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I am curious about initializer lists and sequence points. I read a while ago that the order of evaluation in initializer lists is left to right. If that is so, then there must be some kind of sequence point between the points of evaluation, am I wrong? So with that said is the following valid code? Is there anything that causes undefined behavior in it?

int i = 0;

struct S {
    S(...) {} 
    operator int() { return i; }

int main() {
    i = S{++i, ++i};

Any and all responses are appreciated.

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2 Answers 2

up vote 9 down vote accepted

Yes, the code is valid and does not have undefined behavior. Expressions in an initizalizer list are evaluated left-to-right and sequenced before the evaluation of the constructor of S. Therefore, your program should consistently assign value 2 to variable i.

Quoting § 8.5.4 of the C++ Standard:

"Within the initializer-list of a braced-init-list, the initializer-clauses, including any that result from pack expansions (14.5.3), are evaluated in the order in which they appear. That is, every value computation and side effect associated with a given initializer-clause is sequenced before every value computation and side effect associated with any initializer-clause that follows it in the comma-separated list of the initializer-list."

Thus, what happens is:

  1. ++i gets evaluated, yielding i = 1 (first argument of S's constructor);
  2. ++i gets evaluated, yielding i = 2 (second argument of S's constructor);
  3. S's constructor is executed;
  4. S's conversion operator is executed, returning value 2;
  5. value 2 is assigned to i (which already had value 2).

Another relevant paragraph of the Standard is § 1.9/15, which also mentions similar examples that do have undefined behavior:

i = v[i++]; // the behavior is undefined
i = i++ + 1; // the behavior is undefined

However, the same paragraph says:

"Except where noted, evaluations of operands of individual operators and of subexpressions of individual expressions are unsequenced. [...] When calling a function (whether or not the function is inline), every value computation and side effect associated with any argument expression, or with the postfix expression designating the called function, is sequenced before execution of every expression or statement in the body of the called function."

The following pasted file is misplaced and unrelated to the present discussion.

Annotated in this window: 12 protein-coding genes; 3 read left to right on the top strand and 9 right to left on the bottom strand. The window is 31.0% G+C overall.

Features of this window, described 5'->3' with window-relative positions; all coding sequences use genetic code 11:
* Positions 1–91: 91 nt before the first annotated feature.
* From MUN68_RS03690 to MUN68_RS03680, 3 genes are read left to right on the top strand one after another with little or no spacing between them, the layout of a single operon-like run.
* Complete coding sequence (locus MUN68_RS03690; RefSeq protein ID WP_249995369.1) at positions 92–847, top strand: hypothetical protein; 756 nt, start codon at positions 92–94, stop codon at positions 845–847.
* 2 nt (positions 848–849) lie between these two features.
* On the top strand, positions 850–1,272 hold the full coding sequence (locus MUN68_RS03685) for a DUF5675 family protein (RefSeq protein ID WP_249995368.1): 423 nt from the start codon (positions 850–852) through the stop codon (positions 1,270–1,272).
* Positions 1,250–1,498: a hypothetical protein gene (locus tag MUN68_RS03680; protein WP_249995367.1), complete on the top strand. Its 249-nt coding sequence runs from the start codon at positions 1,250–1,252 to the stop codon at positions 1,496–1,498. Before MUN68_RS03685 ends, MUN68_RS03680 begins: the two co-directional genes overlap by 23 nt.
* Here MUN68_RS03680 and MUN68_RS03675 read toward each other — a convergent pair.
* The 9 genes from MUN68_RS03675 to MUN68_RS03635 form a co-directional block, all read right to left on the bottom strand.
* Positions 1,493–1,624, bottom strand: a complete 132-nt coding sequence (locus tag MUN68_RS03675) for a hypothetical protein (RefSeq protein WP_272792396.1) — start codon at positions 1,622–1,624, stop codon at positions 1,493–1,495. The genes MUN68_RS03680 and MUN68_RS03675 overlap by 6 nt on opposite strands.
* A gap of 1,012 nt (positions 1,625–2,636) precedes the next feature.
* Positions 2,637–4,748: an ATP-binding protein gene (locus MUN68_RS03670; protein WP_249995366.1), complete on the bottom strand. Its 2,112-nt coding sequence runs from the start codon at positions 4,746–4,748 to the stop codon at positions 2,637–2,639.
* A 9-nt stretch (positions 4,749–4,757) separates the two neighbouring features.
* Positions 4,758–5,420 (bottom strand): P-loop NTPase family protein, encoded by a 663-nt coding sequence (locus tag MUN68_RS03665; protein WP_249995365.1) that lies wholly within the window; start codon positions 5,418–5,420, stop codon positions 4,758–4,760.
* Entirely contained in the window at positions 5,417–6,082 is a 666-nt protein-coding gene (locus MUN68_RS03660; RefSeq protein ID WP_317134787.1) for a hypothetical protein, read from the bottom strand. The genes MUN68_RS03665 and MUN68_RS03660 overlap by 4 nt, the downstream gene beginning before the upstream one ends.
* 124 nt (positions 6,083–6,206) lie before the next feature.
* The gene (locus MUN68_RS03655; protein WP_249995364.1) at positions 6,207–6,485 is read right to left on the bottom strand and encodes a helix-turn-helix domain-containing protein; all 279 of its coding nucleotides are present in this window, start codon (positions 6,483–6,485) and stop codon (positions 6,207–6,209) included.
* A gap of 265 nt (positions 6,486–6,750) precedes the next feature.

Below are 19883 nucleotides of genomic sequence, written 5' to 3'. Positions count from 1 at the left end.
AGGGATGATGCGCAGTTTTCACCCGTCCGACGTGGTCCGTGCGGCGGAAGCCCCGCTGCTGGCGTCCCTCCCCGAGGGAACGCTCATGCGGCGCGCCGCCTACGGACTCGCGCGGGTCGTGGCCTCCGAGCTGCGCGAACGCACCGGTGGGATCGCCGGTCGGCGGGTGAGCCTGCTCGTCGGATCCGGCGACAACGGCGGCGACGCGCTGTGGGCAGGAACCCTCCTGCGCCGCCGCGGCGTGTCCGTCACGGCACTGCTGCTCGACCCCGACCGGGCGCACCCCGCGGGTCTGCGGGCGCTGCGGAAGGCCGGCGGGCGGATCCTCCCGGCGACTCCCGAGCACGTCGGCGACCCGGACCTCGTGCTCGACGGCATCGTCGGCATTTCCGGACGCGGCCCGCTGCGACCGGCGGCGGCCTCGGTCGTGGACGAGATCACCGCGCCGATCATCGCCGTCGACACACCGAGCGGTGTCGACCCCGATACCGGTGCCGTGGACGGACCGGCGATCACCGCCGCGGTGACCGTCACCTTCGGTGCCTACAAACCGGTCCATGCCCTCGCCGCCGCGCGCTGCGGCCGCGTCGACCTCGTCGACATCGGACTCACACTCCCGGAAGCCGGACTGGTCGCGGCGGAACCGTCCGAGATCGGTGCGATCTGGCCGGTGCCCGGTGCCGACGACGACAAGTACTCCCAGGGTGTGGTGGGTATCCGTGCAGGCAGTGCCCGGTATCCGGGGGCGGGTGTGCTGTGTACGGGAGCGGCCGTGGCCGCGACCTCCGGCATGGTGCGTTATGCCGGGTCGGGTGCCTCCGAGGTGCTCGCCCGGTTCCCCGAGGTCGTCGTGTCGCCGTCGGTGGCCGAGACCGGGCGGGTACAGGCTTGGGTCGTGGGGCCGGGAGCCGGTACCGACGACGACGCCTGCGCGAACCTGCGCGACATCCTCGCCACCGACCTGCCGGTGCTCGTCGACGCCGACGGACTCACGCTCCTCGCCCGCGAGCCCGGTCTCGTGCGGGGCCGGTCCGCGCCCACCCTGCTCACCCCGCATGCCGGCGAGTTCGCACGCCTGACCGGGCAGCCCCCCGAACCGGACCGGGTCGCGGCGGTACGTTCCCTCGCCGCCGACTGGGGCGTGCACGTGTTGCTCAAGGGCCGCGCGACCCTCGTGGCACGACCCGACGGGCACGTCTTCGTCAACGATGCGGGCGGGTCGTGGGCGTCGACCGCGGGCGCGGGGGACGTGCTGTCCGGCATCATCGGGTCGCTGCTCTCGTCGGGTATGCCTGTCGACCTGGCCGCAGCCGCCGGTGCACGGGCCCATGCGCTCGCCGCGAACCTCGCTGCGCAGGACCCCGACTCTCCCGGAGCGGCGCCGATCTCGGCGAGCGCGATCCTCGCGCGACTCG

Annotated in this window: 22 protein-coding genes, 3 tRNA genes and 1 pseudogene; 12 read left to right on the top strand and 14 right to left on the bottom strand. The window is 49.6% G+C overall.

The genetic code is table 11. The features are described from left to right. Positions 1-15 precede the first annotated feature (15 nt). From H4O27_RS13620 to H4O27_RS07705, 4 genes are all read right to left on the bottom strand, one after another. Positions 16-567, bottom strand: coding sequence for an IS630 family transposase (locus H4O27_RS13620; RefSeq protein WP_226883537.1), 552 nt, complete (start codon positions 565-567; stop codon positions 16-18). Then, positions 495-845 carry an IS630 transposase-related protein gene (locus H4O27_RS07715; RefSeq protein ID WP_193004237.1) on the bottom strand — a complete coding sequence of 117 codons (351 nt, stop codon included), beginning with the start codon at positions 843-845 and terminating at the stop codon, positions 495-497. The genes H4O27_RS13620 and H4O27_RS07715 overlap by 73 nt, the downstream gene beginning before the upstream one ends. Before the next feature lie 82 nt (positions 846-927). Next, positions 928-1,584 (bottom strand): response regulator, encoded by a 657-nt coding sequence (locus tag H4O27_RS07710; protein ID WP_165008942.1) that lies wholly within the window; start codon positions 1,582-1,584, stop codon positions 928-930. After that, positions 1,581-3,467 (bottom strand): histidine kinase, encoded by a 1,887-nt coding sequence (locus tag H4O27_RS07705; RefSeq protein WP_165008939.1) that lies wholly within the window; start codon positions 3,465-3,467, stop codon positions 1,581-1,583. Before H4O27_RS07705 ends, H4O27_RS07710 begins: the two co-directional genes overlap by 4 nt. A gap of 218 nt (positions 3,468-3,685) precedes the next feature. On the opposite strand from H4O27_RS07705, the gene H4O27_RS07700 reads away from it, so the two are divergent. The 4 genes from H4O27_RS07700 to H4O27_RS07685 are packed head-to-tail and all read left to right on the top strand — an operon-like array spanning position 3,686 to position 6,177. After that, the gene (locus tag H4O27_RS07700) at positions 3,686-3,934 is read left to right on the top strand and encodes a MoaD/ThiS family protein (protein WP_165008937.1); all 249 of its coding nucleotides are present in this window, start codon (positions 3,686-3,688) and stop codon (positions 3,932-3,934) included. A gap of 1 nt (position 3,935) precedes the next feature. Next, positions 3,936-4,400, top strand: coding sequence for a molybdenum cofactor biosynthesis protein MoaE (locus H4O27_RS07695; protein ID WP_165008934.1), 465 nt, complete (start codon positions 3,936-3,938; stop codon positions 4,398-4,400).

Since 1) the evaluation of the expressions in the initializer list is sequenced left-to-right, 2) the execution of the constructor of S is sequenced after the evaluation of all expressions in the initializer list, and 3) the assignment to i is sequenced after the execution of the constructor of S (and its conversion operator), the behavior is well-defined.

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Are you sure about this? In C++03, i = ++i; (for example) is undefined behavior even though the evaluation order is guaranteed, because i is modified twice between sequence points. I am no C++11 expert -- and I know C+11 ditched the concept of sequence points -- but these examples look awfully similar to my eye. –  Nemo Jan 21 '13 at 16:49
@Nemo: C++11 still has a concept of sequencing, it's just a bit more complex than the notion of "sequence points" in order to account for multiple threads. However, the answer is missing the more crucial sentence that follows the one quoted: "That is, every value computation and side effect associated with a given initializer-clause is sequenced before every value computation and side effect associated with any initializer-clause that follows it in the comma-separated list of the initializer-list." So the code is indeed well-defined. –  Mike Seymour Jan 21 '13 at 16:54
@Nemo: I think this point is touched in 1.9/15 –  Andy Prowl Jan 21 '13 at 16:54
@Nemo But isn't there a sequence point in my int() overload? Making the behavior defined? –  0x499602D2 Jan 21 '13 at 16:54
@Nemo this is also well defined pre C++11 as well, although the evaluation order is unspecified. I created a self answered question covering this pre C++11 since this was a source of contention in another question and figuring this out for myself was enlightening. –  Shafik Yaghmour Nov 12 '13 at 1:29

Yes indeed you have case of undefined behavior.

Below are examples of situations causing undefined behavior:

  • A variable is changed several times within one sequence point. As a canonical example, the i=i++ expression is often cited where assignment of the i variable and its increment are performed at the same time. To learn more about this kind of errors, read the section "sequence points".
  • Using a variable before initializing it. Undefined behavior occurs when trying to use the variable.
  • Memory allocation using the new [] operator and subsequent release using the delete operator. For example: T *p = new T[10]; delete p;. The correct code is: T *p = new T[10]; delete [] p;.


Also your code S{++i, ++i}; is not compiled for VS2012. May be you mean S(++i, ++i);? If you use "()" then undefined behavour is present. In other case your source code is incorrect.

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There is no undefined behavior here: the brace initialization syntax is regular C++11, and the fact that VS2012 does not support it is a limitation of that IDE. When brace initialization is used, the expressions are evaluated left-to-right, according to the paragraph of the Standard I quoted in my answer. Secondly, he is not using a variable before initializing it. The variable is global and is initialized to 0. So if it is you who downvoted my answer, you may want to reconsider your decision :-) This answer is not correct for C++11. –  Andy Prowl Jan 22 '13 at 14:37

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